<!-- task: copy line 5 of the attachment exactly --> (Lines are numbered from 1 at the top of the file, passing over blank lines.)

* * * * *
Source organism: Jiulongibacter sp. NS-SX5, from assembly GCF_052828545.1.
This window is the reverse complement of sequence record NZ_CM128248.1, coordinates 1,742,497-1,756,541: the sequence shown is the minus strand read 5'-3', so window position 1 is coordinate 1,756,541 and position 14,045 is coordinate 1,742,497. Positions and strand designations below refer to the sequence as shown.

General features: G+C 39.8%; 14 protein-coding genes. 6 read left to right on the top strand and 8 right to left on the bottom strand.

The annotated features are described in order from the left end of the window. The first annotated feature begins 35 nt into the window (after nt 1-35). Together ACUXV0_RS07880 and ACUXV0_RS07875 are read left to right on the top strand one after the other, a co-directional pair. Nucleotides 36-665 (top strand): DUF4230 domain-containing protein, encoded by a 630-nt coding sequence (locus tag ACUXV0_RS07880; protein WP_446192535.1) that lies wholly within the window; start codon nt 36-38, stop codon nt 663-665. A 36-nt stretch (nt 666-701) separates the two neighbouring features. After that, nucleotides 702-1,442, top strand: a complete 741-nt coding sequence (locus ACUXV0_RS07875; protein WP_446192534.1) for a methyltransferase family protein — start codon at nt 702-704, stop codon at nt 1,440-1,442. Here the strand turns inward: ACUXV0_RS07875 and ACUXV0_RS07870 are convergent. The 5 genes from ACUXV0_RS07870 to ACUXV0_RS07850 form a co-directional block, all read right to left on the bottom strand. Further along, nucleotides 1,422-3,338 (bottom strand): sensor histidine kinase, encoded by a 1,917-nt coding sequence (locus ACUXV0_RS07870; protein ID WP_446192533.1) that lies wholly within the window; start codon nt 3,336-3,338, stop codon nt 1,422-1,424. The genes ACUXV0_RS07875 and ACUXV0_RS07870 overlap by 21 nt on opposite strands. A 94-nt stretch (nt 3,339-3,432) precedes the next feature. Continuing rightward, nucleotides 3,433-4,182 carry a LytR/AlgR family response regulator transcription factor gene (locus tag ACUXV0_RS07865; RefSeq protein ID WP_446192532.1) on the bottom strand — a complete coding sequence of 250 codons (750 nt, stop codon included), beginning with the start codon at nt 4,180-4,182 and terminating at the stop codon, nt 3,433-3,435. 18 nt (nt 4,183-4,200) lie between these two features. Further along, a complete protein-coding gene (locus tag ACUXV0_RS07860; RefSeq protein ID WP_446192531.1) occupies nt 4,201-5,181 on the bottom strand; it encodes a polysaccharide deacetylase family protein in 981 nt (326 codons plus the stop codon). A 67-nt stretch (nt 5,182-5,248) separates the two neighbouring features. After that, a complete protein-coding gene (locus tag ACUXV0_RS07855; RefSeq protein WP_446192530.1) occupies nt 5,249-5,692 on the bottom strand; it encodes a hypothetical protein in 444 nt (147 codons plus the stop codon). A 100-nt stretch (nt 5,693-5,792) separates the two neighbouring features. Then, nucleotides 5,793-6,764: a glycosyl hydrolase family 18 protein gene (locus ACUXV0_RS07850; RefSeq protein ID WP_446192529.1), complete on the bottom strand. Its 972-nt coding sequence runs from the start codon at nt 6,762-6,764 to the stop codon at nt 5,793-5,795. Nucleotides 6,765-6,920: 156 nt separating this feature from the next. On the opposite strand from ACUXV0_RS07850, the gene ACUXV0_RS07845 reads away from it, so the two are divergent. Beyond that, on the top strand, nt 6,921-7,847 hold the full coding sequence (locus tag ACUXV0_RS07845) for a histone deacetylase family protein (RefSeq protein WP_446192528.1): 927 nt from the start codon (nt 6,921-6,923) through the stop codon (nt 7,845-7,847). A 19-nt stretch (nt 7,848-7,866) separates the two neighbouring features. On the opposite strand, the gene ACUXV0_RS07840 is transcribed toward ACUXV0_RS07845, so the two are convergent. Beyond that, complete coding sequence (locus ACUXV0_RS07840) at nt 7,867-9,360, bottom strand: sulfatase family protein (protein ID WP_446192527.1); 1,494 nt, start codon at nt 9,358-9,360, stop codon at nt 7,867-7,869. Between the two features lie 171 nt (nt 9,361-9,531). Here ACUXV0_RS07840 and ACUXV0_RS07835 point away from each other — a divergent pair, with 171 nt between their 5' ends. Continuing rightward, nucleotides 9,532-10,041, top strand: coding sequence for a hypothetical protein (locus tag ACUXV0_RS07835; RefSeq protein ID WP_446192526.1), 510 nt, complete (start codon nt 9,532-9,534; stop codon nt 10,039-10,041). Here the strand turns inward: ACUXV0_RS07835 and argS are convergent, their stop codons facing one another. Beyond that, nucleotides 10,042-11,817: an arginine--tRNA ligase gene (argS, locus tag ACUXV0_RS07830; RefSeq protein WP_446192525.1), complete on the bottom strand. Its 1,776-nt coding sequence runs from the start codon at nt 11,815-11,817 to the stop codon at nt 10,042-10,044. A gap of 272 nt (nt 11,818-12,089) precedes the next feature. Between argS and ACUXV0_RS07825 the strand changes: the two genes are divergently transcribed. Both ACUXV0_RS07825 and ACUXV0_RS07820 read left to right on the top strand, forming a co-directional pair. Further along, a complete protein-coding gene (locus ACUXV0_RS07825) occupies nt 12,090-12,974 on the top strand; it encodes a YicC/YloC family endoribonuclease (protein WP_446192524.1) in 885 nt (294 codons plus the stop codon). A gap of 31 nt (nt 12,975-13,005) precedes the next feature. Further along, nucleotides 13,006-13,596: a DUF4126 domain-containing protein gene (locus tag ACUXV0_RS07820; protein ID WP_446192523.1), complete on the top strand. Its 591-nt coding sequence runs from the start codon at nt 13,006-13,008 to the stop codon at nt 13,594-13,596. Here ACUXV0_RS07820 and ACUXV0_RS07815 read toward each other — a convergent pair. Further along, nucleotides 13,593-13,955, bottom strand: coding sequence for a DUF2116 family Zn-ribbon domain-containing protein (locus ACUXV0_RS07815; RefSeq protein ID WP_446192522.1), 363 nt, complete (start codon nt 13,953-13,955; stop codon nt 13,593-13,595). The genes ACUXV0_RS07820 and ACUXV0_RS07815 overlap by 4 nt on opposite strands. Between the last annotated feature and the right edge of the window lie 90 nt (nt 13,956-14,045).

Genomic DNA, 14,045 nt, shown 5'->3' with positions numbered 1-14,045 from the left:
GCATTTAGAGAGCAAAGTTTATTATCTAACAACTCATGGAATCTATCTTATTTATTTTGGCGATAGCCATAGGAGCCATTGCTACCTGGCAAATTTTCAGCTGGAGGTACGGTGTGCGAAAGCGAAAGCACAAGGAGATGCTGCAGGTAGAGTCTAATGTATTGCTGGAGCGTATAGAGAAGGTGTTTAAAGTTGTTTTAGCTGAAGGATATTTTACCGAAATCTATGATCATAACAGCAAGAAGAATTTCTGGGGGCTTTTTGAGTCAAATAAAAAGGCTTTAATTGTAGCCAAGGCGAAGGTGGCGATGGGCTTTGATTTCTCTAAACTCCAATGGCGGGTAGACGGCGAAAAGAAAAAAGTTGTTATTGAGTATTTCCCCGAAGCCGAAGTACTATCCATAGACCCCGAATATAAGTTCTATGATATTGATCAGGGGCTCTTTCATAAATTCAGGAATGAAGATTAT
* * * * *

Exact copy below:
Genomic DNA, 14,045 nt, shown 5'->3' with positions numbered 1-14,045 from the left: